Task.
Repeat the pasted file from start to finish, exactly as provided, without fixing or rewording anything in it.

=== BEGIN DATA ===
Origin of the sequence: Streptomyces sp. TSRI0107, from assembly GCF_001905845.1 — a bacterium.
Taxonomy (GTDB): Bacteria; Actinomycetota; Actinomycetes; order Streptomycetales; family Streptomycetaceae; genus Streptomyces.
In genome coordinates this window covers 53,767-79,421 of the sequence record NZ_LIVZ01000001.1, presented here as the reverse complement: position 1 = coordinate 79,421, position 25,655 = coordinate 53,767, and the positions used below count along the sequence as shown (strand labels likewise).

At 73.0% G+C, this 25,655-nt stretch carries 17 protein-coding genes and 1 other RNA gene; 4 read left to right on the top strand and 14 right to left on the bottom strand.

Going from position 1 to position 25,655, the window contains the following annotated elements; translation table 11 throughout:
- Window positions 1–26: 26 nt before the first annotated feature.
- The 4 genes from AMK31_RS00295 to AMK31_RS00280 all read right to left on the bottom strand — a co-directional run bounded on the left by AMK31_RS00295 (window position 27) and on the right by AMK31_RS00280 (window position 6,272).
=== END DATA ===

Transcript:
Origin of the sequence: Streptomyces sp. TSRI0107, from assembly GCF_001905845.1 — a bacterium.
Taxonomy (GTDB): Bacteria; Actinomycetota; Actinomycetes; order Streptomycetales; family Streptomycetaceae; genus Streptomyces.
In genome coordinates this window covers 53,767-79,421 of the sequence record NZ_LIVZ01000001.1, presented here as the reverse complement: position 1 = coordinate 79,421, position 25,655 = coordinate 53,767, and the positions used below count along the sequence as shown (strand labels likewise).

At 73.0% G+C, this 25,655-nt stretch carries 17 protein-coding genes and 1 other RNA gene; 4 read left to right on the top strand and 14 right to left on the bottom strand.

Going from position 1 to position 25,655, the window contains the following annotated elements; translation table 11 throughout:
- Window positions 1–26: 26 nt before the first annotated feature.
- The 4 genes from AMK31_RS00295 to AMK31_RS00280 all read right to left on the bottom strand — a co-directional run bounded on the left by AMK31_RS00295 (window position 27) and on the right by AMK31_RS00280 (window position 6,272).